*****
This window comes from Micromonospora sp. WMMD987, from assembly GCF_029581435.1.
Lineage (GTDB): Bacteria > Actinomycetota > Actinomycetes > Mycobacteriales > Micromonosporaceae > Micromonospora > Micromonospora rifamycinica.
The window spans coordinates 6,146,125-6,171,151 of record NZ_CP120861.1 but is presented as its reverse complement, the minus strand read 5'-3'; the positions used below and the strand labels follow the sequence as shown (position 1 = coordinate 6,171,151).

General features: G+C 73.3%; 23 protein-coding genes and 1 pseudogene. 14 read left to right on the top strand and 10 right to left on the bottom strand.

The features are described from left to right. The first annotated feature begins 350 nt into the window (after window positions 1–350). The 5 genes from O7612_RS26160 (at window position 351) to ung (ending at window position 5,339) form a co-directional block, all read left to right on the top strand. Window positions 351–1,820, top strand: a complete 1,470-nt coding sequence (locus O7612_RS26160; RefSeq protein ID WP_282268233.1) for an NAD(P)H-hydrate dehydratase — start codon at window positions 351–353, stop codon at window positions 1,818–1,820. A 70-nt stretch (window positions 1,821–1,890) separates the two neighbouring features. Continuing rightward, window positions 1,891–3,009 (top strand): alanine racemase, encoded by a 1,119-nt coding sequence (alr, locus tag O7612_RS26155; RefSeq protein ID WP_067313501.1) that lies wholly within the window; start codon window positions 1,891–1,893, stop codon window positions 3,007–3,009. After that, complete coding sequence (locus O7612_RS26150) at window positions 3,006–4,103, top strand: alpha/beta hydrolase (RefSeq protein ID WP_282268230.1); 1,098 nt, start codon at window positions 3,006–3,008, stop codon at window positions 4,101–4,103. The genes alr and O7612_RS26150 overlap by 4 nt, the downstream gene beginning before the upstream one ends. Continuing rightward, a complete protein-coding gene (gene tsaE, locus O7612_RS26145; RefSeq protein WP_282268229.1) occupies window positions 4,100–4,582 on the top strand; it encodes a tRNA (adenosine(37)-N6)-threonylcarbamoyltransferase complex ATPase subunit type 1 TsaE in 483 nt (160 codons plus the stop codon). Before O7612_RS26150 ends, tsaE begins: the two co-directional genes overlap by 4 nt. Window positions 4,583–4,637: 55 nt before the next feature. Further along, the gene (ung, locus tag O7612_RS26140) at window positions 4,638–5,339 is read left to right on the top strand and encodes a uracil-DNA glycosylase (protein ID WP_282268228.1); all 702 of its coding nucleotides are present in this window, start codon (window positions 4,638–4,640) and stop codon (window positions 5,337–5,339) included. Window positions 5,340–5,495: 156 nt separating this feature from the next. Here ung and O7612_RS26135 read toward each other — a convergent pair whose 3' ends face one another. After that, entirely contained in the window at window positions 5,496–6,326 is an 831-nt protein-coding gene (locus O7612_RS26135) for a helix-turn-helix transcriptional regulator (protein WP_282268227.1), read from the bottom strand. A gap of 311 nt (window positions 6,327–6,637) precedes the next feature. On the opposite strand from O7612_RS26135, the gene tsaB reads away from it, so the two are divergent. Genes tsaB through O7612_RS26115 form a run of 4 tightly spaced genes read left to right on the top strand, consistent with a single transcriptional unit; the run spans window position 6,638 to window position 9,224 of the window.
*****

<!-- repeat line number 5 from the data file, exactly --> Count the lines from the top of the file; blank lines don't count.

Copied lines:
The features are described from left to right. The first annotated feature begins 350 nt into the window (after window positions 1–350). The 5 genes from O7612_RS26160 (at window position 351) to ung (ending at window position 5,339) form a co-directional block, all read left to right on the top strand. Window positions 351–1,820, top strand: a complete 1,470-nt coding sequence (locus O7612_RS26160; RefSeq protein ID WP_282268233.1) for an NAD(P)H-hydrate dehydratase — start codon at window positions 351–353, stop codon at window positions 1,818–1,820. A 70-nt stretch (window positions 1,821–1,890) separates the two neighbouring features. Continuing rightward, window positions 1,891–3,009 (top strand): alanine racemase, encoded by a 1,119-nt coding sequence (alr, locus tag O7612_RS26155; RefSeq protein ID WP_067313501.1) that lies wholly within the window; start codon window positions 1,891–1,893, stop codon window positions 3,007–3,009. After that, complete coding sequence (locus O7612_RS26150) at window positions 3,006–4,103, top strand: alpha/beta hydrolase (RefSeq protein ID WP_282268230.1); 1,098 nt, start codon at window positions 3,006–3,008, stop codon at window positions 4,101–4,103. The genes alr and O7612_RS26150 overlap by 4 nt, the downstream gene beginning before the upstream one ends. Continuing rightward, a complete protein-coding gene (gene tsaE, locus O7612_RS26145; RefSeq protein WP_282268229.1) occupies window positions 4,100–4,582 on the top strand; it encodes a tRNA (adenosine(37)-N6)-threonylcarbamoyltransferase complex ATPase subunit type 1 TsaE in 483 nt (160 codons plus the stop codon). Before O7612_RS26150 ends, tsaE begins: the two co-directional genes overlap by 4 nt. Window positions 4,583–4,637: 55 nt before the next feature. Further along, the gene (ung, locus tag O7612_RS26140) at window positions 4,638–5,339 is read left to right on the top strand and encodes a uracil-DNA glycosylase (protein ID WP_282268228.1); all 702 of its coding nucleotides are present in this window, start codon (window positions 4,638–4,640) and stop codon (window positions 5,337–5,339) included. Window positions 5,340–5,495: 156 nt separating this feature from the next. Here ung and O7612_RS26135 read toward each other — a convergent pair whose 3' ends face one another. After that, entirely contained in the window at window positions 5,496–6,326 is an 831-nt protein-coding gene (locus O7612_RS26135) for a helix-turn-helix transcriptional regulator (protein WP_282268227.1), read from the bottom strand. A gap of 311 nt (window positions 6,327–6,637) precedes the next feature. On the opposite strand from O7612_RS26135, the gene tsaB reads away from it, so the two are divergent. Genes tsaB through O7612_RS26115 form a run of 4 tightly spaced genes read left to right on the top strand, consistent with a single transcriptional unit; the run spans window position 6,638 to window position 9,224 of the window.